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Larry Stone gives his take on a wide array of baseball issues and weighs in about the Mariners, too.

January 7, 2010 at 12:44 PM

A few Martinez voters (and non-voters) explain themselves


For those who missed it, here’s Geoff and I debating our Edgar Martinez Hall of Fame votes.

No, actually, here’s our pro and con points of view.

In the past week, I e-mailed several voting colleagues in the Baseball Writers Association of America to get their take on Edgar and Cooperstown. Here are some of the responses I received, followed by a couple of articles advocating against Martinez, to give a fair cross-section of opinions. First, the e-mails:

Bernie Miklasz, St. Louis Post-Dispatch: “I voted for Edgar. I used some sabermetric analysis to reaffirm what I already believed: he created a lot of runs and was of tremendous value to the Mariners.

Gordon Edes, ESPN Boston: “Yes, I voted for Edgar, because I knew someday I’d have to answer to you. Seriously, the DH cannot be held against Edgar’s candidacy. I n the AL, they play with a DH, a DH is an integral–in many cases, critical–component of a team winning, and Edgar was arguably the best ever at his position: first in BA, OBP, OPS, 2B and RBI among all DHs. You probably know this one by heart, but a stat dug up for us by the crack ESPN research team: Edgar Martinez is one of 20 players with a career batting average of .300+, a career on-base percentage of .400+, and a career on-base percentage of .500+. Twelve of those players were Hall of Fame eligible and 11 are in the Hall of Fame. The only one who isn’t is Lefty O’Doul (played 1919-1934).

He has 11 seasons with an OBP of .400 or better: The only guys with more are Barry Bonds and 10 Hall of Famers.

And finally, he hit The Double, which pretty much saved baseball in the Northwest. Ain’t that a Hall-worthy decider for anybody sitting on the fence?”

Murray Chass, (formerly New York Times): “I did not vote for him after extensive study and deliberation, but I think I came closer to voting for him without voting for him than I ever have with any other candidate. If he doesn’t make it Wednesday, I will consider him seriously next year.”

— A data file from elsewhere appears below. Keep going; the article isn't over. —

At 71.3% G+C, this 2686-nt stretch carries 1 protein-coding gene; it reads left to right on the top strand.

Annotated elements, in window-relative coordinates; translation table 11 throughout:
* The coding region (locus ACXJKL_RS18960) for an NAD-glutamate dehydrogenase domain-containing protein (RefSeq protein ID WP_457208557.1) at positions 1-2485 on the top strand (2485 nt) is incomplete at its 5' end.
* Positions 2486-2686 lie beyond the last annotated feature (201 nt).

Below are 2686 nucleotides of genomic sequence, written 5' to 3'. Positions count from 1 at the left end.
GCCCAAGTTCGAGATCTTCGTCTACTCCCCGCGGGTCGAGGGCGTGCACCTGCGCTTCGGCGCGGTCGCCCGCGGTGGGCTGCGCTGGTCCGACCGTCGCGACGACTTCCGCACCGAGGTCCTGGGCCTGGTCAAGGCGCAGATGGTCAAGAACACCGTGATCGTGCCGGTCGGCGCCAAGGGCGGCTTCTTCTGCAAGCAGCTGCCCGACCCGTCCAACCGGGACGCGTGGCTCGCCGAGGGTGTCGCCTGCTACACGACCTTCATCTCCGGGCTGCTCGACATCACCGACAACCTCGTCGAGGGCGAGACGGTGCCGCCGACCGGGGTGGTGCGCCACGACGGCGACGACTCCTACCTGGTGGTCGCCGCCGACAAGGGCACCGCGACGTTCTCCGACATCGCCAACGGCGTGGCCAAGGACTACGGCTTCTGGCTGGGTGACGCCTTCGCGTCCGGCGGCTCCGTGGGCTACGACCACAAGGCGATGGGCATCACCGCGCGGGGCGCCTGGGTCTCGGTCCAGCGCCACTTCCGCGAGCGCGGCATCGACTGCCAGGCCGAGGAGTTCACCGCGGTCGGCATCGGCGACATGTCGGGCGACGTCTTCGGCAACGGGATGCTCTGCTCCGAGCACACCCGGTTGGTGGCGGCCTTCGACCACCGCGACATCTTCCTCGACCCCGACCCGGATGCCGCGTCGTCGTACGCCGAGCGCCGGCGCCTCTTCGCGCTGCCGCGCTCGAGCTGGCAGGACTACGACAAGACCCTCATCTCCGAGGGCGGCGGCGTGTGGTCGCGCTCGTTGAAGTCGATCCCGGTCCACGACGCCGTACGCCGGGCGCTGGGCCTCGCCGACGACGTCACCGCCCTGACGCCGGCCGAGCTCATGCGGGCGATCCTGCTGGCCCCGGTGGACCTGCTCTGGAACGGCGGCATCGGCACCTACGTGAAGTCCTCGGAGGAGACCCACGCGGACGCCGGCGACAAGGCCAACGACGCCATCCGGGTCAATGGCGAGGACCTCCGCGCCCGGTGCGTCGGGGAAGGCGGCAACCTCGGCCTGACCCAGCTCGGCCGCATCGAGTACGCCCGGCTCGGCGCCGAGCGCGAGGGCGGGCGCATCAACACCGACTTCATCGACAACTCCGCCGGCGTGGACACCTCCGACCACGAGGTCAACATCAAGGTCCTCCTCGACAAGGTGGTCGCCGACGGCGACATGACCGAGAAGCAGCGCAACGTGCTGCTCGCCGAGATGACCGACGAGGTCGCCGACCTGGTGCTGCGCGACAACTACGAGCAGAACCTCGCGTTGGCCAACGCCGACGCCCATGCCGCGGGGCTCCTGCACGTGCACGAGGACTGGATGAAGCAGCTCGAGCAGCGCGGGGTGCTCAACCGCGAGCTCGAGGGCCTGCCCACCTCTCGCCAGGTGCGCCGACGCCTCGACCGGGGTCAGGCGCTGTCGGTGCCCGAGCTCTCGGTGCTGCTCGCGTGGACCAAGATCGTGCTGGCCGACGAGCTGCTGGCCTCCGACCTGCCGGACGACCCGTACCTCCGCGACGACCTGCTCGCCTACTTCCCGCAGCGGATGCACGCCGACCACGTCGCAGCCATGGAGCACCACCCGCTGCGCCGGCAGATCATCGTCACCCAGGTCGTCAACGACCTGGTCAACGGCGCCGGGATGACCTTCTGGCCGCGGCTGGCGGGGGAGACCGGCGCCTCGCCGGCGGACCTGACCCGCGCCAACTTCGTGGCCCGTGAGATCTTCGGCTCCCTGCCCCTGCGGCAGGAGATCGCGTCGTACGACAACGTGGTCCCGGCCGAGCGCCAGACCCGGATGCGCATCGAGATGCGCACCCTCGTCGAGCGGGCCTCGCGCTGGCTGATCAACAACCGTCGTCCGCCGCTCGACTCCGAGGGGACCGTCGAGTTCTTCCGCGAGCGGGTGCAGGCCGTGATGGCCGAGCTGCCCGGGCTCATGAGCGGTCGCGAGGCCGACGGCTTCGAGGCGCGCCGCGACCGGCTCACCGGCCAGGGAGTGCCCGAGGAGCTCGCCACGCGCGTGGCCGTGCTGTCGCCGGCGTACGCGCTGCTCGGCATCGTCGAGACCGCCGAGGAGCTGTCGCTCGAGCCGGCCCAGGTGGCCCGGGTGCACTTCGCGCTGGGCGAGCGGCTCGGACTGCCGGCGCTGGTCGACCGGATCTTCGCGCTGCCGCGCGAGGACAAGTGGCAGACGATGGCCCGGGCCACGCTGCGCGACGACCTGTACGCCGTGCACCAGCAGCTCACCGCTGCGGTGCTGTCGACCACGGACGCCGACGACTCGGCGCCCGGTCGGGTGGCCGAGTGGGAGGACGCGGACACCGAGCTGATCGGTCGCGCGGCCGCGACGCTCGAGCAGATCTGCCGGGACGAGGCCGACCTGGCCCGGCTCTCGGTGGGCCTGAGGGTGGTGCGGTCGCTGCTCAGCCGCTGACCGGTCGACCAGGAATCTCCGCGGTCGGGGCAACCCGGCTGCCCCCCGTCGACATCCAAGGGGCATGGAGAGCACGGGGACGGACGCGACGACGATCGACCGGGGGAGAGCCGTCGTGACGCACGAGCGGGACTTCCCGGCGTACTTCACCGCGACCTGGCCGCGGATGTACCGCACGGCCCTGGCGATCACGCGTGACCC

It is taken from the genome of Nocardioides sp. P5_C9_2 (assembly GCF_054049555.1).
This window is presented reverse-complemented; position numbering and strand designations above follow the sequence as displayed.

Ross Newhan, lifetime member (formerly Los Angeles Times): “There is no use denying that the DH is an important part of the game.We have recently elected two players who spent a significant phase of their final years as a DH, running up their stats–Eddie Murray and Paul Molitor. I voted for both, and I voted for Martinez. His overall statistics are deserving, and he conducted himself with integrity and dignity. He spent more of his career as a DH than Molitor and Murray, but I donĀ“`t believe that diminishes his accomplishments.”

Barry Bloom, MLB com: “I voted for Edgar (along with McGriff and Alomar among the first timers) and here’s what I wrote about Martinez in my blog about my 2010 ballot:

“Edgar’s accomplishments [shouldn’t] be shrouded by the fact that he was a true designated hitter throughout most of his career. He played in Seattle and the American League utilizes that rule. That’s the way his managers chose to use him. He’s a .312 lifetime hitter with 2,247 hits, 309 homers, 1,261 RBIs, a .418 on-base percentage and a.515 slugging percentage. Let’s look at the numbers, not his position. That’s what I went by.”

Mel Antonen, USA Today: “I voted for Edgar Martinez. I don’t know if he was the best designated hitter, but he definitely defines the position and he’s one of the best. Think DH and Martinez is one name that comes up. I don’t buy any of the part-time (player) theories that some will hold against him. He has the stats and defines the Mariners’ franchise, a big intangible for me as a voter.”

Bill Madden, New York Daily News: “I voted for Edgar because in my opinion he was the best righthanded hitter in the game for nearly 15 years and possibly the best righthanded hitter I ever saw (steroids cheats excluded).”

Scott Miller, CBS Sportsline: No, I did not vote for Edgar. He’s very, very close but, for me, if I’m going to vote for a full time DH who played very little in the field during his career, his numbers have to be astronomical. And Edgar’s 2,247 hits and 309 homers just aren’t high enough for a guy who didn’t contribute defensively and wasn’t a threat on the bases. And I don’t mean this to sound overly critical, because there’s no question Edgar was one of the most dominant bats during his time, but his postseason numbers aren’t overly impressive, either. To me, a borderline HOF guy can cross the threshhold with October feats, such as what Kirby Puckett did for the Twins.”

Now here are two articles:

From Dan Shaughnessy of the Boston Globe.

From Danny Knobler of CBS Sportsline.

As I wrote yesterday, I think Edgar has positioned himself fairly well to rise to 75 percent, but it’s going to take some annual persuasion — and open-mindedness from his detractors — to make it happen.

(Photo by Associated Press, from Edgar Martinez Day, October, 2004)



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